Media and humanitarian organizations embedded in the region claim to have lost contact with their staff, raising concerns for their continued safety. And citizens are unable to contact their families, within the region or abroad.

Here, InformationWeek explores the state of IT in the Gaza Strip, how it has been affected by the war with Israel, and what the situation looks like for people on the ground, with insights from Hanna Kreitem, a senior advisor for internet technology and development in the Middle East and Africa at the Internet Society, a nonprofit that promotes internet access around the world and Amanda Meng, a research scientist with the Internet Outage Detection and Analysis (IODA) project at the Georgia Institute of Technology.

Before War Started: The Standard of Internet and Cell Service

Internet and cellular phone service in the Gaza Strip depend heavily on Israeli infrastructure. The Strip is supplied with internet service by three fiber optic cables -- all of which run through Israel.

Some 210 enterprises work in the tech sector in Gaza according to the United Nations Development Programme (UNDP). The number of internet providers in the region is unclear. An October report from the Internet Society suggests that of 51 networks operating in Palestine, 15 operate exclusively in Gaza; digital rights organization AccessNow says there are 19.

Before war started, around 92% of Gazan households had internet access, according to a 2023 labor force survey, though a UNDP report suggests that actual internet penetration was closer to 75%. Speeds averaged only around 26 Mbps.

“Broadband is available to most people over phone lines through ADSL connections,” Kreitem explains. “It's not the greatest connection there because the infrastructure itself is a little bit outdated. There is fiber available in some places, but not everywhere.”

Phone service is more extensive, with 98% of the population having access to some form of telephone communication. But only 83% have cell phones and 58% have smartphones. There are two mobile providers, Jawwal and Oodedoo.

Nearly all customers operate on 2G because Israel has declined to allow upgrades to internet and cellular networks. Only materials for civilian use are allowed for import, but most are barred due to the possibility of dual use by military operations. Some users near the Israeli and Egyptian borders may be able to access 3G and 4G networks.

Technological deficiencies are further exacerbated by power cuts lasting 12–18 hours a day, even during peacetime. Two thirds of the power supplied to the Gaza Strip is from Israel, while the remaining third is supplied by a plant within the Strip itself.

Previous Disruptions

Earlier periods of hostility between Israel and Palestine have resulted in damage to the Gaza Strip’s infrastructure, contributing to the current instability. Most recently, a period of bombing in 2021 damaged aerial and ground cables. The Al-Jawhara tower, which housed various media agencies, and the Al-Jalaa tower, which housed media and telecommunications agencies, were bombed as well. Across the IT sector, costs amounted to nearly $9 million.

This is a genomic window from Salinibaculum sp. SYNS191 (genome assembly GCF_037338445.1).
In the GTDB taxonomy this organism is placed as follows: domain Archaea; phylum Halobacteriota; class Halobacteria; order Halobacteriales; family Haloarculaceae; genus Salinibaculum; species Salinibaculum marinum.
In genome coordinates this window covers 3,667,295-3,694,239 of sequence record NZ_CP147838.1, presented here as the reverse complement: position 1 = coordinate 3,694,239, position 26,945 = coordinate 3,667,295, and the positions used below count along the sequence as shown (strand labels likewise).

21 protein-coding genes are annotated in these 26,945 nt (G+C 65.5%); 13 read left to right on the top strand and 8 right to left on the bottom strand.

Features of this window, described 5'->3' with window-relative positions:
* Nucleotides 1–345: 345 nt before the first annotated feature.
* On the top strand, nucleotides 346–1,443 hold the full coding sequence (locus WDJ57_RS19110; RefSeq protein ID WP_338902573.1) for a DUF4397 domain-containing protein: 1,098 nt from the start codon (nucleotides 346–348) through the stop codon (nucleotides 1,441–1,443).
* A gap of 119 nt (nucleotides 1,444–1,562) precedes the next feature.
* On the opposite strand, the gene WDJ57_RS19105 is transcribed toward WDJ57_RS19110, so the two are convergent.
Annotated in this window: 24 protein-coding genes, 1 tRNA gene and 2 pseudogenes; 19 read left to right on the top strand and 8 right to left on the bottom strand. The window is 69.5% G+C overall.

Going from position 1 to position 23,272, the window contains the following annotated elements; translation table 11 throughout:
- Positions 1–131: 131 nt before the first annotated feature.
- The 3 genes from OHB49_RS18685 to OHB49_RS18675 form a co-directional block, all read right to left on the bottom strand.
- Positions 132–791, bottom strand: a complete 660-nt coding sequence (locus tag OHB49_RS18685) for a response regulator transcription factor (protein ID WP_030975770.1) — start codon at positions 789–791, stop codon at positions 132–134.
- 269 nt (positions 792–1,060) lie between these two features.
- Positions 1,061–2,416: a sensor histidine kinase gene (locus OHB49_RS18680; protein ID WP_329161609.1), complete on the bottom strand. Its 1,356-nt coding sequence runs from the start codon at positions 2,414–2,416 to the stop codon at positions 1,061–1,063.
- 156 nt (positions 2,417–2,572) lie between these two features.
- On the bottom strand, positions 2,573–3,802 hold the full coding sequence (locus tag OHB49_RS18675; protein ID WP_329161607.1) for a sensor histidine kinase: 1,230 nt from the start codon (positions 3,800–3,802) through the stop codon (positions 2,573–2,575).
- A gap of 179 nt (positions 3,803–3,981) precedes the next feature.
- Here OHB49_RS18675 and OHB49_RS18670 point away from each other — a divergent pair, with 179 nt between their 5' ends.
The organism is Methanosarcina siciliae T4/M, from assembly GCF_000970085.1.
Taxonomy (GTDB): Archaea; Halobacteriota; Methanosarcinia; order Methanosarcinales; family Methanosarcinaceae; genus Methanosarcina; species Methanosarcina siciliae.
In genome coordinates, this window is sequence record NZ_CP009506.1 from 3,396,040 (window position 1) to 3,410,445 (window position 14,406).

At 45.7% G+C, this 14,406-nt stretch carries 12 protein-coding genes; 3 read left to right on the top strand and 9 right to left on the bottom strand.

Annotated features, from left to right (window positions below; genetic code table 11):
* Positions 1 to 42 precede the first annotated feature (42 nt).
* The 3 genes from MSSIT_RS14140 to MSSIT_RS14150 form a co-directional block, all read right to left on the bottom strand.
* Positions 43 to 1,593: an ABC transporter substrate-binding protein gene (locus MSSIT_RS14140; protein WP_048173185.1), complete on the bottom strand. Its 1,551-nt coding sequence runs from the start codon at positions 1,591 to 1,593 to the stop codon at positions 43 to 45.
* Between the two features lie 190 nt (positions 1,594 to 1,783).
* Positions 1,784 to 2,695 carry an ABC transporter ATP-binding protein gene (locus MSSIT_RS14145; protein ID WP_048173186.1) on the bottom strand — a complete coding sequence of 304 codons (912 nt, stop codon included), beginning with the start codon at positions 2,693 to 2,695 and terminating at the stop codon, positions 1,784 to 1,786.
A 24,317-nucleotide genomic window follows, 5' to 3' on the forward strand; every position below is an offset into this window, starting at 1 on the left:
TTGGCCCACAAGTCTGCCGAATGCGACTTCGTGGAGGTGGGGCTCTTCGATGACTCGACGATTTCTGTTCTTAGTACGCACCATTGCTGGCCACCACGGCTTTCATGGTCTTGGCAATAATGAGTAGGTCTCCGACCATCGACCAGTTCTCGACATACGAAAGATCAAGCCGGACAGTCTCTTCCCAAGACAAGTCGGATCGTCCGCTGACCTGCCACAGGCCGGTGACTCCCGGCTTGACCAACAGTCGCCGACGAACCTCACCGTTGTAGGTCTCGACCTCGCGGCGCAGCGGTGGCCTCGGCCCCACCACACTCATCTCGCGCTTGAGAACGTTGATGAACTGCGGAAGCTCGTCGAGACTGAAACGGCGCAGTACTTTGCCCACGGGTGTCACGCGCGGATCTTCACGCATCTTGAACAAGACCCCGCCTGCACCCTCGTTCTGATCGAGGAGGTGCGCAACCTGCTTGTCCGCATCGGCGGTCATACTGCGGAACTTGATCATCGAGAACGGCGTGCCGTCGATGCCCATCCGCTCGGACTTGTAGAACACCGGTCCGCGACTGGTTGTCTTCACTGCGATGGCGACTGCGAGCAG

Some 56 IT companies were damaged and 13 were totally destroyed. Additionally, the offices of 40 IT companies were leveled. Paltel, one of the main distributors, was impacted at 272 locations, amounting to nearly $2.2 million in damage to that company alone. Their aerial cables were heaviest hit.

In 2008, an Israeli fuel blockade following a rocket attack from Gaza led to the shutdown of the region’s only power plant. Israel was also accused of shutting down internet access in 2011, though the country denied involvement in the blackout. And in 2014, the power plant was again targeted, as were supply lines from Israel.

Current Disruptions

Following the October 7 attacks, Israel began preparing for airstrikes and a later ground invasion in the Gaza Strip. Some of the strikes that ensued directly targeted communications infrastructure. The Al-Watan tower, which was home to internet provider AlfaNet, was destroyed on October 8. And one of Paltel’s offices was bombed the next day.

Three days after the Hamas attack, airstrikes had eliminated two of the three main lines of communication, severely limiting both cell and internet service.

In the following weeks, interruptions of the remaining service continued. Smaller networks had totally disappeared by the middle of the month.

“Most of the smaller ISPs don't have multiple points of presence,” Kreitem notes. “They would have headquarters that include their offices and data centers, so any damage that occurs there will directly affect their network.”

Paltel noted that 83% of its users had been disconnected according to an October 19 United Nations Office for the Coordination of Humanitarian Affairs (OCHA) report. Paltel has some 2.5 million users, with over half in the Gaza Strip.

As Israel prepared for its ground invasion of the region on October 27, the company announced a complete blackout, as did its cellular subsidiary Jawwal.